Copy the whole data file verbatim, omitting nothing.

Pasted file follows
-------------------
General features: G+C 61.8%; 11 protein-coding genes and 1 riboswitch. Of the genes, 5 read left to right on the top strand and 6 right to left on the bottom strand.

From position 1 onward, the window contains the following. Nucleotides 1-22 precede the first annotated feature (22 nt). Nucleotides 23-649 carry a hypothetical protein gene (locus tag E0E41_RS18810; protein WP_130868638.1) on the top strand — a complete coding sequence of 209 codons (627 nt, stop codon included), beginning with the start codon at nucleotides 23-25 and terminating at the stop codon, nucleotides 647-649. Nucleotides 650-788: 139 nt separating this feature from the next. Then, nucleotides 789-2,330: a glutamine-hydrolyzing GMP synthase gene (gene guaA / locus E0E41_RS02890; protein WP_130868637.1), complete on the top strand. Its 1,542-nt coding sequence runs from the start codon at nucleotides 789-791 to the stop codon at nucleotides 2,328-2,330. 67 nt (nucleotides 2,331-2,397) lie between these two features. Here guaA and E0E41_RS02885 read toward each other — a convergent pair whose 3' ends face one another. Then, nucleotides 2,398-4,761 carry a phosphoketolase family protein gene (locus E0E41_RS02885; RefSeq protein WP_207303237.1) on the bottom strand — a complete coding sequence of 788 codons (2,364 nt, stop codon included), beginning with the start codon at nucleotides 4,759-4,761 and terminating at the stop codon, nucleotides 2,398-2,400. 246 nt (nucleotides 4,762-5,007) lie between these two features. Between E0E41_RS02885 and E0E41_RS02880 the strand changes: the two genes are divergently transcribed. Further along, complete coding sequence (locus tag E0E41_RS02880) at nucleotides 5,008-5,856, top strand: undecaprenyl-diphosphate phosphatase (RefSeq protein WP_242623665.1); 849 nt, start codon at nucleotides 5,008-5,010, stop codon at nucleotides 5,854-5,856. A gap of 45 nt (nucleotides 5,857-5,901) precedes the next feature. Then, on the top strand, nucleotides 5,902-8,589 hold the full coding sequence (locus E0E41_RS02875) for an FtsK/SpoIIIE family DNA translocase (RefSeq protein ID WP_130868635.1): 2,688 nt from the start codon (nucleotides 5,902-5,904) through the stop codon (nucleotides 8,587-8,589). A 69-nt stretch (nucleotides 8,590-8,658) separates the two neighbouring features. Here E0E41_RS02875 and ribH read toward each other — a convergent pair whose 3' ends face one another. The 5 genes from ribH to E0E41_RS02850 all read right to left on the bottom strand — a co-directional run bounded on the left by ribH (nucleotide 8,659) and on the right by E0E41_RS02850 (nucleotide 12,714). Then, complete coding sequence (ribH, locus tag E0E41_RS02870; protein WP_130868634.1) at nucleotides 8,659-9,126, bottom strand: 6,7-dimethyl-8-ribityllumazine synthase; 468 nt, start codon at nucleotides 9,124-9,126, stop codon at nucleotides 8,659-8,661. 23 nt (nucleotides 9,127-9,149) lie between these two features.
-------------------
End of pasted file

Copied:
General features: G+C 61.8%; 11 protein-coding genes and 1 riboswitch. Of the genes, 5 read left to right on the top strand and 6 right to left on the bottom strand.

From position 1 onward, the window contains the following. Nucleotides 1-22 precede the first annotated feature (22 nt). Nucleotides 23-649 carry a hypothetical protein gene (locus tag E0E41_RS18810; protein WP_130868638.1) on the top strand — a complete coding sequence of 209 codons (627 nt, stop codon included), beginning with the start codon at nucleotides 23-25 and terminating at the stop codon, nucleotides 647-649. Nucleotides 650-788: 139 nt separating this feature from the next. Then, nucleotides 789-2,330: a glutamine-hydrolyzing GMP synthase gene (gene guaA / locus E0E41_RS02890; protein WP_130868637.1), complete on the top strand. Its 1,542-nt coding sequence runs from the start codon at nucleotides 789-791 to the stop codon at nucleotides 2,328-2,330. 67 nt (nucleotides 2,331-2,397) lie between these two features. Here guaA and E0E41_RS02885 read toward each other — a convergent pair whose 3' ends face one another. Then, nucleotides 2,398-4,761 carry a phosphoketolase family protein gene (locus E0E41_RS02885; RefSeq protein WP_207303237.1) on the bottom strand — a complete coding sequence of 788 codons (2,364 nt, stop codon included), beginning with the start codon at nucleotides 4,759-4,761 and terminating at the stop codon, nucleotides 2,398-2,400. 246 nt (nucleotides 4,762-5,007) lie between these two features. Between E0E41_RS02885 and E0E41_RS02880 the strand changes: the two genes are divergently transcribed. Further along, complete coding sequence (locus tag E0E41_RS02880) at nucleotides 5,008-5,856, top strand: undecaprenyl-diphosphate phosphatase (RefSeq protein WP_242623665.1); 849 nt, start codon at nucleotides 5,008-5,010, stop codon at nucleotides 5,854-5,856. A gap of 45 nt (nucleotides 5,857-5,901) precedes the next feature. Then, on the top strand, nucleotides 5,902-8,589 hold the full coding sequence (locus E0E41_RS02875) for an FtsK/SpoIIIE family DNA translocase (RefSeq protein ID WP_130868635.1): 2,688 nt from the start codon (nucleotides 5,902-5,904) through the stop codon (nucleotides 8,587-8,589). A 69-nt stretch (nucleotides 8,590-8,658) separates the two neighbouring features. Here E0E41_RS02875 and ribH read toward each other — a convergent pair whose 3' ends face one another. The 5 genes from ribH to E0E41_RS02850 all read right to left on the bottom strand — a co-directional run bounded on the left by ribH (nucleotide 8,659) and on the right by E0E41_RS02850 (nucleotide 12,714). Then, complete coding sequence (ribH, locus tag E0E41_RS02870; protein WP_130868634.1) at nucleotides 8,659-9,126, bottom strand: 6,7-dimethyl-8-ribityllumazine synthase; 468 nt, start codon at nucleotides 9,124-9,126, stop codon at nucleotides 8,659-8,661. 23 nt (nucleotides 9,127-9,149) lie between these two features.